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Hamilton Economic Development

Hamilton Port Authority kick-starting $36-million project to reconfigure western port lands

The project is expected to wrap up by the end of 2020.

The Hamilton Port Authority is embarking on a $35-million project to rejig the western half of the port lands to create new developable employment land.

Called the Westport Modernization Project, the plan also includes the creation of a multimodal transportation hub at the 115-hectare site, which currently faces some gaps in its rail network and no road or rail service at some of the piers.

The federal government is funding $17.7 million — half of the project’s cost — through its National Trade Corridors Fund, Transport Minister Marc Garneau announced at HPA’s Hillyard Street facility Tuesday.

“Unfortunately, we’re out of space,” HPA president and CEO Ian Hamilton said. “By reorganizing our space and improving the multimodal services, we can effectively create new parcels of land that can be used to attract new investments and jobs.”

The four main parts of the project include:

  • A new dockwall at Pier 12, which is one of the port’s busiest piers
  • Upgrades to Westport’s existing rail network to provide more cargo-handling capacity and rail service to more development parcels
  • Improved on-site roadways and enhancements to a new container positioning depot to facilitate truck traffic on port lands
  • A new warehouse building for multi-user bulk storage

This project will not include reclaiming new land out of the water, but reconfiguring what the port authority already has to create an additional 40 to 50 acres of usable land and generate an additional million tons of cargo, Hamilton said.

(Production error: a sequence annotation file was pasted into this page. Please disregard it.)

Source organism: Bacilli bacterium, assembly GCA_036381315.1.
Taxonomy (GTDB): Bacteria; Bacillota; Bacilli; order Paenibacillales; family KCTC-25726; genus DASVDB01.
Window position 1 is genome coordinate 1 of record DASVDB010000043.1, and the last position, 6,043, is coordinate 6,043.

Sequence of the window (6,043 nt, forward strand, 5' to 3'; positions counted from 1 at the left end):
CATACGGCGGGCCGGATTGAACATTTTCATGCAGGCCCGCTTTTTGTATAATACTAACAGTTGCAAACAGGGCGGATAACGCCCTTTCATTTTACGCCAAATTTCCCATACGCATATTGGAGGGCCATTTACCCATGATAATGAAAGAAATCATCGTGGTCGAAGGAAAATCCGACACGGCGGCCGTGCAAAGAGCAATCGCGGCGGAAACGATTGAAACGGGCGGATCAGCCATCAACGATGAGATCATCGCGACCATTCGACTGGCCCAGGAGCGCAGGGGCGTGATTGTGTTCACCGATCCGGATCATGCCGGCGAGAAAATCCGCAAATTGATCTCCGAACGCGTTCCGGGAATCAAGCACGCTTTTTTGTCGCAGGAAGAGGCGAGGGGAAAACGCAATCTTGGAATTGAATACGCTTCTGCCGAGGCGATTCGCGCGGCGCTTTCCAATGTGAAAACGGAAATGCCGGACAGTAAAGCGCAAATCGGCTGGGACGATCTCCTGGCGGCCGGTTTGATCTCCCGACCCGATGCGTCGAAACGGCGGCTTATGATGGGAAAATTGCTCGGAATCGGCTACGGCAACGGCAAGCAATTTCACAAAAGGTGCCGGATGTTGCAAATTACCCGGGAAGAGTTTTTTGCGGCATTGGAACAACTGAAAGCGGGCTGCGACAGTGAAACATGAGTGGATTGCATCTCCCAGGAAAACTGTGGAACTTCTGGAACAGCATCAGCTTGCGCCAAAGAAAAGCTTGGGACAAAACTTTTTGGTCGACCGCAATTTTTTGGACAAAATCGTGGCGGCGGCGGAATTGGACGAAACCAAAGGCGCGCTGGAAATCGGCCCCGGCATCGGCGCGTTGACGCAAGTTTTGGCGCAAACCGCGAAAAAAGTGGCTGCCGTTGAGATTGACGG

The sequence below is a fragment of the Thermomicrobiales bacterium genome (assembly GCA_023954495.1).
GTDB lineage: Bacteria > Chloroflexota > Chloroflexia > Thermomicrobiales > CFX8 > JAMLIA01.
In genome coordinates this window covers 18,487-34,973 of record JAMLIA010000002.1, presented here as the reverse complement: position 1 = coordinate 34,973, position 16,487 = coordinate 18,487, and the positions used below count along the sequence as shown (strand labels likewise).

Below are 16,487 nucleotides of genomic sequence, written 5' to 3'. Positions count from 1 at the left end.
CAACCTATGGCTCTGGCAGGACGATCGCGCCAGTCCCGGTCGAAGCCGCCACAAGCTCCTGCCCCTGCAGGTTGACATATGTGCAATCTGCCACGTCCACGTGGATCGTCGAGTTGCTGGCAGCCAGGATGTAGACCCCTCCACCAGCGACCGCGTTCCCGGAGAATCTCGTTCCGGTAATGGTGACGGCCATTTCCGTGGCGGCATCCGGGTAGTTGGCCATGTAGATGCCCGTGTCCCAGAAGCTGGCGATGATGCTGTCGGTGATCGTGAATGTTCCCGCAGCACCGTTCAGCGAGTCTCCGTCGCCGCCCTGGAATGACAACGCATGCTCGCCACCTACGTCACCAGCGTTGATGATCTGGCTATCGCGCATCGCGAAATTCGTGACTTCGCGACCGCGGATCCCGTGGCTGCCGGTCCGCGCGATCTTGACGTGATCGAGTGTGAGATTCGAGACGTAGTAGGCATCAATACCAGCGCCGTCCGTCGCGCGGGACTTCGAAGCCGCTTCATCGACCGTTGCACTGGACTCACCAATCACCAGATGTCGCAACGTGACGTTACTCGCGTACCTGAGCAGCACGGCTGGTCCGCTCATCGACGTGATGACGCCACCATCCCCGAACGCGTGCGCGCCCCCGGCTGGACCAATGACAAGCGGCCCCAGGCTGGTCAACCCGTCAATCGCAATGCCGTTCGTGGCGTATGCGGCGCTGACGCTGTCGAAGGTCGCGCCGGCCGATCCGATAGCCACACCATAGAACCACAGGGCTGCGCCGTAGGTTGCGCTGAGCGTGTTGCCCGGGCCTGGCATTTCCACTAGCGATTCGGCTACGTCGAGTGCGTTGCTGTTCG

Work on the project is supposed to get underway this year and wrap up by December 2020, creating an estimated 524 jobs during construction.

The groundwork, including engineering and environmental permitting, has been taking place over the last two years, he said.

The investment is expected to strengthen trade connections to European, African and South American markets and promote a greater flow of cargo through the port to the Greater Toronto Horseshoe region and its Canadian and U.S. supply chains, according to Transport Canada.

“We can have the best products in the world, but if we can’t get them to our customers quickly and reliably, we will lose business to other suppliers,” Garneau said.

Located at the west end of the Port of Hamilton, Westport is among the oldest industrial employment lands in the city.

Because the port’s landholdings — piers 10 to 15 — were assembled piece-by-piece over decades, the area is not configured to maximize the space on the site, which has infrastructure that is more than 100 years old in some spots.

HPA expects to be able to leverage the $36-million investment to attract between $80 and $90 million in economic activity in the region and employment at the port, Hamilton said.

Glen Norton, the city’s economic development director, called the investment “great news” for Hamilton.

“We can work with them to attract more businesses now.”

Article courtesy of Natalie Paddon, The Hamilton Spectator

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